One of the three lies dead in his chair within the building in front of their position, presumably used as their shelter; the tempering blood gems found in a chest downstairs reinforces that impression, as does the locked door forcing us to instead scale the ruins and enter a back way. We can be certain that this is him and not some other hunter from the fact that we collect the soot-covered attire he wears from the corpse, another body possessing the rifle spear we see him wield nearby. His cause of death is unlikely to be due to age, being the youngest among the group. One possibility is assisted suicide after contracting the beast scourge, preferring to die before he might threaten his comrades. Another option is simply succumbing to injuries suffered fending off the intruders — none of them use blood vials, so any first aid would need to be rudimentary. Regardless, his soul ended up captured in the Hunter’s Nightmare, forced to hunt man and beast like most of the rest.

Thing forcibly remodeled so that one can hold the stationary cannon that the old hunter Djura used in the Old City, and it is said that the youngest of Djura’s three comrades had used it.

It possesses an extremely high rate-of-fire but is very heavy and rapidly consumes Quicksilver Bullets. You can probably say that it is a difficult weapon to handle.

Djura’s second compatriot simply up and left for Loran. Beastclaw Josef dresses in the same sooty attire as the other two but wearing a Tomb Prospector Hood instead of their black hood. Evidently, he wanted to open graves in the underground ruins. The reason why is apparent from his name as the Beastclaw. Rather than use a saw spear and hunter pistol or portable gatling gun like the other two, Josef has opted for the whittled and bound claws of a darkbeast. From this, we can infer that he had become especially sympathetic to the beasts, perhaps owing to swinging from the opposite extreme — he carries a fire damp blood gem on his person, indicating a particular love for “purification” prior to his change of heart. In the end, his goal was to become closer to the beasts they protected, so he left to acquire power from the lost beast nation. Thus, he became the Beastclaw, where “Izzy’s Admirer” shows that he eventually succumbed to bestial instinct chasing after that high of bloodlust.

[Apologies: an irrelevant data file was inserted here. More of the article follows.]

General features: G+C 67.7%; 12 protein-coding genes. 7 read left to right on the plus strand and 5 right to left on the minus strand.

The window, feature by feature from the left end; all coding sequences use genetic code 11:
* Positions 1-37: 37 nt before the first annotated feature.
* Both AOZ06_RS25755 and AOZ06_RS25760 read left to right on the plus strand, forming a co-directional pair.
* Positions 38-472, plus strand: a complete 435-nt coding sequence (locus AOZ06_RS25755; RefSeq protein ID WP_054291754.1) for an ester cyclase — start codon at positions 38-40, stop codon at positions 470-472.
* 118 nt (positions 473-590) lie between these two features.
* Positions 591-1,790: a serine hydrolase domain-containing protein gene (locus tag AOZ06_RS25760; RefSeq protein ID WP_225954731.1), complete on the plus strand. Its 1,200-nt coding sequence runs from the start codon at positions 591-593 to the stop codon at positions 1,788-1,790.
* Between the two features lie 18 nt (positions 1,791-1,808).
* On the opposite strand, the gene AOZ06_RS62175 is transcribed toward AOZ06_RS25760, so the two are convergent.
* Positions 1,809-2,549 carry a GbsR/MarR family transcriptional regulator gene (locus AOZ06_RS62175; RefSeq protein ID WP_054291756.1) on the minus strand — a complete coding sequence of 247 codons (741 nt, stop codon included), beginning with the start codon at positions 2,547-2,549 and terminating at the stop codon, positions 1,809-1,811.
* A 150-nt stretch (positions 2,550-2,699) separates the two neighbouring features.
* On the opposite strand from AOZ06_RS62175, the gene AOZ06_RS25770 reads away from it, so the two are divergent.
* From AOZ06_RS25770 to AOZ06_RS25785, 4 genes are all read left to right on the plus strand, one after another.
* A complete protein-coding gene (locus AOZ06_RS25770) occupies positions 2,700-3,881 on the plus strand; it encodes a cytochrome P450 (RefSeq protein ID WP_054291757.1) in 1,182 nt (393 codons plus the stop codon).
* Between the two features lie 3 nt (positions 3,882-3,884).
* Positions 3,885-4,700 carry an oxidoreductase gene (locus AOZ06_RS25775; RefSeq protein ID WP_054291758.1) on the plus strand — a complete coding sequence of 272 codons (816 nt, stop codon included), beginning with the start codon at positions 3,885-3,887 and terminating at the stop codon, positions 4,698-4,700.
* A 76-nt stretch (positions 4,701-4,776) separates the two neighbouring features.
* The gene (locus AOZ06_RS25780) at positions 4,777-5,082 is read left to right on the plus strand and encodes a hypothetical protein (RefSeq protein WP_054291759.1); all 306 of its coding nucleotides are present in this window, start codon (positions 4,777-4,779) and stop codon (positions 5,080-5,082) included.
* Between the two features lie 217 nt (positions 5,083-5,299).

That leaves only one to stand by Djura as he continues to train his eyes, and gatling gun, on the city gates. They aren’t looking to recruit, since Djura sends us away even if we promise no hostility toward the beasts. As our senior, he will gift his old Powder Keg badge as a final farewell, but only because it serves no purpose to him at present. Protecting the beasts of Old Yharnam is their personal duty, and they won’t drag others into it. In that case, perhaps showing mercy is weakness, because we can still betray his trust and face retaliation, wondering if we are simply addicted to blood or insanity. Djura advises after killing such a drunkard that the weak-hearted shouldn’t become hunters — a wise statement with precedent. If only he had the self-awareness to take that to heart himself.

… Now, go already. This is a farewell gift to my junior. Because whatever the case, I don’t need it anymore.


You coward! I see, a man suitable for manhunting, are you!? Fine then, no need to hesitate! Become beast food!


… It is blood, or madness you are drunk on…? The weak of heart shouldn’t become hunters. Let me do the hunting!